ESP32 Arduino: Controlling a buzzer with PWM

The objective of this code is to explain how to control a buzzer with the ESP32, using its PWM functionalities. In particular, we are going to use ESP32’s LED PWM functions.


Introduction

The objective of this code is to explain how to control a buzzer with the ESP32, using its PWM functionalities. In particular, we are going to use ESP32’s LED PWM functions, covered in detail in this previous post.

Basically, using the LED PWM of the ESP32, we will be able to control both the duty cycle and the frequency of our output signal. Note however that we don’t need to use PWM to control a buzzer, since we just only need to vary its frequency and we can maintain a constant duty cycle.

Nevertheless, since the tone function is not yet implement on the Arduino libraries for the ESP32, using the PWM frequency control functionalities is a possible work around.

Although, as said before, we don’t need to change the duty cycle to control a buzzer and the best duty cycle is of 5 % [1][2], we will vary it just to check what it happens. The expected effect is that a change on the duty cycle will affect the volume of the buzzer [1].

We are going to also vary the frequency, which will affect the type of sound produced.


Electronic schematic

For this tutorial I’m going to use a cheap buzzer module that already has all the hardware needed to directly control it from a microcontroller GPIO (more precisely, a transistor driver). This way, we are not drawing the current from the ESP32 GPIO pin.

Check the schematic bellow in figure 1.

ESP32 buzzer diragram

Figure 1 – Connection diagram between the ESP32 and a buzzer.

 

The code

We will start by declaring some global variables needed to control the PWM functionality of the ESP32. We will set the initial frequency (although we are going to change it later in the code), the channel of the PWM and the resolution of the duty cycle specification.

We will use channel 0 and a resolution of 8 bits for the duty cycle. For the frequency we are going to put 2000 Hz just to do the initial setup.

int freq = 2000;
int channel = 0;
int resolution = 8;

Now, in the setup function, we are going to setup the PWM with the ledcSetup function, which receives as input the PWM channel, the frequency and the duty cycle resolution.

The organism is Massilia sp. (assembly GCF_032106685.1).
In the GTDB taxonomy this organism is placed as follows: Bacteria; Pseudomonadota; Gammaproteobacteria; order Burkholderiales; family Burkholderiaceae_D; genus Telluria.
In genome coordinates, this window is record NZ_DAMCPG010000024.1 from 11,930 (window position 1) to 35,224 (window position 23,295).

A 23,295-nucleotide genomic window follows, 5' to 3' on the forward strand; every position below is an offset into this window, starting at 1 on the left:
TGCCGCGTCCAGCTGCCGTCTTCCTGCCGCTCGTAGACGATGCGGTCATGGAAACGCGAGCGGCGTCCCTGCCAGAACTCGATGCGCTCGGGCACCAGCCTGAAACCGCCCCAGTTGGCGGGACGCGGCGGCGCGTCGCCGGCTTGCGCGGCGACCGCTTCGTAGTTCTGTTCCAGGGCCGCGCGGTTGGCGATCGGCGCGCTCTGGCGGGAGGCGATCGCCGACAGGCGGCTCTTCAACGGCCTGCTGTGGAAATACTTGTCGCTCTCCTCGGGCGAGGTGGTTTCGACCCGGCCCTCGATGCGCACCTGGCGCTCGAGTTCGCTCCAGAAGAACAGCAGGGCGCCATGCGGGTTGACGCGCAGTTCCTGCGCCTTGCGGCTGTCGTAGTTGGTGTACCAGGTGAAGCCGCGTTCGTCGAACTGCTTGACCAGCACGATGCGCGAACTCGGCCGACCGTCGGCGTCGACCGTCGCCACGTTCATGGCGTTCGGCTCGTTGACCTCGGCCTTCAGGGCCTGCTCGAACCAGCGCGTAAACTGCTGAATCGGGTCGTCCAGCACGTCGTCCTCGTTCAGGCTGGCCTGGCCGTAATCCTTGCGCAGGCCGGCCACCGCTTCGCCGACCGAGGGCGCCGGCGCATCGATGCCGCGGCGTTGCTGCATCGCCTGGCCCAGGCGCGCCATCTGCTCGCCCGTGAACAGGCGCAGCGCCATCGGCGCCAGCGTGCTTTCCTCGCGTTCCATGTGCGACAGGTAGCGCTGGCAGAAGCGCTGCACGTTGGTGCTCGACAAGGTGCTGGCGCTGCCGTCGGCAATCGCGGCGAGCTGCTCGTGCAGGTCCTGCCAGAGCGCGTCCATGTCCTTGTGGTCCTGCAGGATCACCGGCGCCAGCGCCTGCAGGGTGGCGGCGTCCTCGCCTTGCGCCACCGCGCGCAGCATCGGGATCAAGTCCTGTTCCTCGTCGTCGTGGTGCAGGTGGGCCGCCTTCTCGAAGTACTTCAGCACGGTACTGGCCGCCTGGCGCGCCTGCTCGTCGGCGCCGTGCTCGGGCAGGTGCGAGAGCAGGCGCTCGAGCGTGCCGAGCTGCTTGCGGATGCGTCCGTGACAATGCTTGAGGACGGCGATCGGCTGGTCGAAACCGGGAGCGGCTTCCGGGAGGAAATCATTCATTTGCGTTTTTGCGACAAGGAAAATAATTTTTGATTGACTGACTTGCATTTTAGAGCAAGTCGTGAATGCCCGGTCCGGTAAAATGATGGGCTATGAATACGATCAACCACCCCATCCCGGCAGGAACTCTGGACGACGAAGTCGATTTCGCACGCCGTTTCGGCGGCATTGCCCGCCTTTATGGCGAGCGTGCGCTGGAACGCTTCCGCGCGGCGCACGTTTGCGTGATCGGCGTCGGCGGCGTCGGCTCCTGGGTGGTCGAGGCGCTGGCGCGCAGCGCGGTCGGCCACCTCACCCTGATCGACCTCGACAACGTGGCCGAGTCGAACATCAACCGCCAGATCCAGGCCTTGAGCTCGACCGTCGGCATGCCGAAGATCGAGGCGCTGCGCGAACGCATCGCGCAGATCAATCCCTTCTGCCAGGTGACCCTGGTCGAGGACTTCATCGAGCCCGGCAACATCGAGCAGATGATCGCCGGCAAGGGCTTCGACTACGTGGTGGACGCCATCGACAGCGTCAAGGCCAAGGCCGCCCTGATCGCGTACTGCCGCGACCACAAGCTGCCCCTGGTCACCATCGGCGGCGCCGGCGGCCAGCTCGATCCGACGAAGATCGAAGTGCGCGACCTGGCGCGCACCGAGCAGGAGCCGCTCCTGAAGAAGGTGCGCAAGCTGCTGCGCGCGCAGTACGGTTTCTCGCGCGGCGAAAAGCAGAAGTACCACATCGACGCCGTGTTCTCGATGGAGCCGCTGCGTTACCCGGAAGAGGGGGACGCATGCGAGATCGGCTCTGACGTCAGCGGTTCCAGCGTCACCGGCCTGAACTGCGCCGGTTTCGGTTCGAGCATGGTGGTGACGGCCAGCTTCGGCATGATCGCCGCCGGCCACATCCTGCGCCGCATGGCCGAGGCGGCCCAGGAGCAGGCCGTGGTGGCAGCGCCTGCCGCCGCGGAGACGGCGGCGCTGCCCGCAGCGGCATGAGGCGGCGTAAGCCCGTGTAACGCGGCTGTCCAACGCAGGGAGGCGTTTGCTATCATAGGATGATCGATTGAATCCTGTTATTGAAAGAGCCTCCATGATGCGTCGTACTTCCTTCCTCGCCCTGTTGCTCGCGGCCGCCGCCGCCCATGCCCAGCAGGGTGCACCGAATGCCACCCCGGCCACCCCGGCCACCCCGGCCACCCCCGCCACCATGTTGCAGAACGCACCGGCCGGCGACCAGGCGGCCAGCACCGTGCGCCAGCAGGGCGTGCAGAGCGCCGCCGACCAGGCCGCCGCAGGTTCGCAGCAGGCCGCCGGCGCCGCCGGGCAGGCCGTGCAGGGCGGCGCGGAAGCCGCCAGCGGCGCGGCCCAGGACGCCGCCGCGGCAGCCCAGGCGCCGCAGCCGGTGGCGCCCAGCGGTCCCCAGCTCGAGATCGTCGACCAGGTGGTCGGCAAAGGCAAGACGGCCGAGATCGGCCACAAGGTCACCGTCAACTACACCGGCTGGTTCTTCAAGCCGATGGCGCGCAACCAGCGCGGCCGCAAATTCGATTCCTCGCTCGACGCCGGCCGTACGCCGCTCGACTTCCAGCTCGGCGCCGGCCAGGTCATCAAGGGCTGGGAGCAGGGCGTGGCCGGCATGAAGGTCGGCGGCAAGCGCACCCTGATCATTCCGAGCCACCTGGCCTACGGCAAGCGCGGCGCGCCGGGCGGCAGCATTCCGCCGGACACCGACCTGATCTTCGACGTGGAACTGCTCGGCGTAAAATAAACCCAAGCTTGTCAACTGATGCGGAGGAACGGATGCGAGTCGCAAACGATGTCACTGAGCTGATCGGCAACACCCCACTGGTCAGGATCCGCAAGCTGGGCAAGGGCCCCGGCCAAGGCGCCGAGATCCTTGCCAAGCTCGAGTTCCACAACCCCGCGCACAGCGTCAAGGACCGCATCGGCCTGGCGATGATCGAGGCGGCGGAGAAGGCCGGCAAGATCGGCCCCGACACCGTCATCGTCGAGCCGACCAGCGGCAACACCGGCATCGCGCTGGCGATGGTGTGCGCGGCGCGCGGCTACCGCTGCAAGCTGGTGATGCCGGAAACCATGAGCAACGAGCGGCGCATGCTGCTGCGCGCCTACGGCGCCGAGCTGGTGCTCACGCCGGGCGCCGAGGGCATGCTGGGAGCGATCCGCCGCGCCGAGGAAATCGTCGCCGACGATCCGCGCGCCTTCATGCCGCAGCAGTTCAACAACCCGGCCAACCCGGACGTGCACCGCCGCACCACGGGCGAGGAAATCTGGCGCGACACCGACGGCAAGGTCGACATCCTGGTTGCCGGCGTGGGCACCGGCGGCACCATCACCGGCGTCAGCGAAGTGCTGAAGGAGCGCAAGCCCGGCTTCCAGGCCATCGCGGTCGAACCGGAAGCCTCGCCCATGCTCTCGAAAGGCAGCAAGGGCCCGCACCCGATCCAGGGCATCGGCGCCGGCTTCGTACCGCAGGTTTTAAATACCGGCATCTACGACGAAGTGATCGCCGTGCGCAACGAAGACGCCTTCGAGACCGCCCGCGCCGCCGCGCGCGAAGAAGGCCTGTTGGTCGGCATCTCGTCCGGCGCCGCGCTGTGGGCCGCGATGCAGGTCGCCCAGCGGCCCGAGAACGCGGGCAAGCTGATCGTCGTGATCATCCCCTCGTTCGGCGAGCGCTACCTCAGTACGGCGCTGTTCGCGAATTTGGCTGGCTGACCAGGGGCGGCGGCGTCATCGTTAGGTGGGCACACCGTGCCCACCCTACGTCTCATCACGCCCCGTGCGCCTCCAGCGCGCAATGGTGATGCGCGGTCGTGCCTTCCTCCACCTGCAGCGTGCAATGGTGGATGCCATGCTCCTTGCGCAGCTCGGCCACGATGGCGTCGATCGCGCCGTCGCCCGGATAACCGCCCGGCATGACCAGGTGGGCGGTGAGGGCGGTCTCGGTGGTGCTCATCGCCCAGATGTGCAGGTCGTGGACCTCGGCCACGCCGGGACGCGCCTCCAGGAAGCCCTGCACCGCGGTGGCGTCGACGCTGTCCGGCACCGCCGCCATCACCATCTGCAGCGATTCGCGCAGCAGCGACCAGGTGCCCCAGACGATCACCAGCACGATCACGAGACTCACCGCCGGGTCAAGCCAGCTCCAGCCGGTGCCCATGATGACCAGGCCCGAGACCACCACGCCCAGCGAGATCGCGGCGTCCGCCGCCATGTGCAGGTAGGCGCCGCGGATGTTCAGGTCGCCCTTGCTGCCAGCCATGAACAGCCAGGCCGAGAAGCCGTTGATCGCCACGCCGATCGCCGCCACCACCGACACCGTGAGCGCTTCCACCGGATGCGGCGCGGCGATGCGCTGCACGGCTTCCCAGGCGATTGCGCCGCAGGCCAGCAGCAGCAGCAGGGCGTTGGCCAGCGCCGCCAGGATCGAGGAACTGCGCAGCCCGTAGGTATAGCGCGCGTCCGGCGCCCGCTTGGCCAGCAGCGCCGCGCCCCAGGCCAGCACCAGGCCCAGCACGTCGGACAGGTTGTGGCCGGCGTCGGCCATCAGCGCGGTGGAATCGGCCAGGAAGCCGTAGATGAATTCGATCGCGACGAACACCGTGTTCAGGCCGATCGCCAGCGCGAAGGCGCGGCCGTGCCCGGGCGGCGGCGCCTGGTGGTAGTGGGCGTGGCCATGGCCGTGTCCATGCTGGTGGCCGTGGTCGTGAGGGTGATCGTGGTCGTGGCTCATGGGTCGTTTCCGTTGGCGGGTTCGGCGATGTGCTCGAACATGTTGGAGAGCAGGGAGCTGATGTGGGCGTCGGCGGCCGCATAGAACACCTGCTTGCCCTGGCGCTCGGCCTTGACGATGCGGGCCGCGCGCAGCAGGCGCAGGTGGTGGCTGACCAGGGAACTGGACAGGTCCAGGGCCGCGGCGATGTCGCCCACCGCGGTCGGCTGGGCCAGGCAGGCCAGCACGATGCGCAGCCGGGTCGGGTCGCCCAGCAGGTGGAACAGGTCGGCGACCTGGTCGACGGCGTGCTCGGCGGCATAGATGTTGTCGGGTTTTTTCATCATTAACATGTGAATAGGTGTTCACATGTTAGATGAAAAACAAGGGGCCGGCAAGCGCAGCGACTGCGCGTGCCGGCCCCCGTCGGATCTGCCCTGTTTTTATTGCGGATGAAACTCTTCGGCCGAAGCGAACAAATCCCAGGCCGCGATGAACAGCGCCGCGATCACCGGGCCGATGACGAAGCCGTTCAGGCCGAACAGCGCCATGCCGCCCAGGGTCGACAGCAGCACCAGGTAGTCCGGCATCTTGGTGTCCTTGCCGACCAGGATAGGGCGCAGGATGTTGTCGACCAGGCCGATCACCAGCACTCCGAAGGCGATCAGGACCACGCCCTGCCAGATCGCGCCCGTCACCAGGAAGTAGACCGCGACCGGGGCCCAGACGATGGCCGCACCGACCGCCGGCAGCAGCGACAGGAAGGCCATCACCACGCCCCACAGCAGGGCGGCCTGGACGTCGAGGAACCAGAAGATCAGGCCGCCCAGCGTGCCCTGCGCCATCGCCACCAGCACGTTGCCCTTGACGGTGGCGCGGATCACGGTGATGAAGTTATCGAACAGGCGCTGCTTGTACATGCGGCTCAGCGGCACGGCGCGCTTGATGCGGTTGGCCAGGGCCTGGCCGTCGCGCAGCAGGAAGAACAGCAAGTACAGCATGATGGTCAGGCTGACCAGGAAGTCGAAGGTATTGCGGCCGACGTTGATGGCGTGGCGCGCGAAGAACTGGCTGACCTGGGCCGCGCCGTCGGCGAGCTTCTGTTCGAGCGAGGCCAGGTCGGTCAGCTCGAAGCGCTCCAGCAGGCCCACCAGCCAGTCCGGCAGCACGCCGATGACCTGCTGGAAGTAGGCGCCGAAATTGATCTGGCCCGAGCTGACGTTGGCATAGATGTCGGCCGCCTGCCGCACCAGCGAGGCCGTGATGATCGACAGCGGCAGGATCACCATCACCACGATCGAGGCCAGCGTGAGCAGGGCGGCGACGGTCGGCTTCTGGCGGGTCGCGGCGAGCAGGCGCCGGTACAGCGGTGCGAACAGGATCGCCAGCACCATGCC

Next, we will attach the PWM channel to an actual GPIO of the ESP32, by calling the ledcAttachPin function. This receives as input the GPIO and the channel. I’m going to use GPIO 12 of the ESP32. Please take in consideration that some ESP32 pins don’t directly map to the pins of the ESP32 boards.

We will also open start a serial communication, so we can check output some information about the execution. Check the full setup function bellow.

void setup() {

  Serial.begin(115200);
  ledcSetup(channel, freq, resolution);
  ledcAttachPin(12, channel);

}

Now we are going to move to the main loop function, where we will experiment with our buzzer by changing the frequency and duty cycle configurations.

The first value we will vary is the duty cycle. So at the beginning of the loop we will fix the frequency. Although we configured it in the setup function, we want it to reset to the original value at the beginning of each iteration of the main loop.

So, to set the frequency again, we call the ledcWriteTone function, passing as inputs the PWM channel and the frequency to set. We will set it to 2000 Hz, as the initial configuration.

ledcWriteTone(channel, 2000);

Next we will do a for loop starting with a PWM of zero and increasing it by 10 at each iteration. We can vary the duty cycle between 0 and 255, since we specified a resolution of 8 bits.

We will introduce a small delay of 1 second in each iteration, so we can listen to the effects of changing it. We will also print the current duty cycle value.

To set the duty cycle, we just need to call the ledcWrite function, passing as input both the channel and the duty cycle value to set. Check the full loop bellow.

for (int dutyCycle = 0; dutyCycle <= 255; dutyCycle=dutyCycle+10){

    Serial.println(dutyCycle);

    ledcWrite(channel, dutyCycle);
    delay(1000);
}

Next we are going to vary the frequency. Thus, we will start by fixing the duty cycle on 125 (approximately 50%). Next, we will do a for cycle similar to the previous one but this time starting with a frequency of 0 Hz and increase it by 250 until 10000 Hz. We will also print the current value again to the serial port.

You can check bellow the full source code, which already includes this previously mentioned loop where the frequency is incremented by calling the ledcWriteTone function.

int freq = 2000;
int channel = 0;
int resolution = 8;

void setup() {

  Serial.begin(115200);
  ledcSetup(channel, freq, resolution);
  ledcAttachPin(12, channel);

}

void loop() {

  ledcWriteTone(channel, 2000);

  for (int dutyCycle = 0; dutyCycle <= 255; dutyCycle=dutyCycle+10){

    Serial.println(dutyCycle);

    ledcWrite(channel, dutyCycle);
    delay(1000);
  }

  ledcWrite(channel, 125);

  for (int freq = 255; freq < 10000; freq = freq + 250){

     Serial.println(freq);

     ledcWriteTone(channel, freq);
     delay(1000);
  }

}

 

Testing the code

To test the code, just upload it to the ESP32 using the Arduino IDE. Then open the serial port to check the values of frequency an duty cycle changing.

With the ESP32 connected to the buzzer, you should first ear a changing in the volume produced by the buzzer, caused by changing the duty cycle. Then, when changing the frequency, you will notice that the sound produced will also change.

You can check in the video bellow the result of running this code on a ESP32 board.

 

Related content


References

[1] http://justanotherlanguage.org/content/tutorial_pwm2

[2] http://www.microchip.com/forums/m155649.aspx

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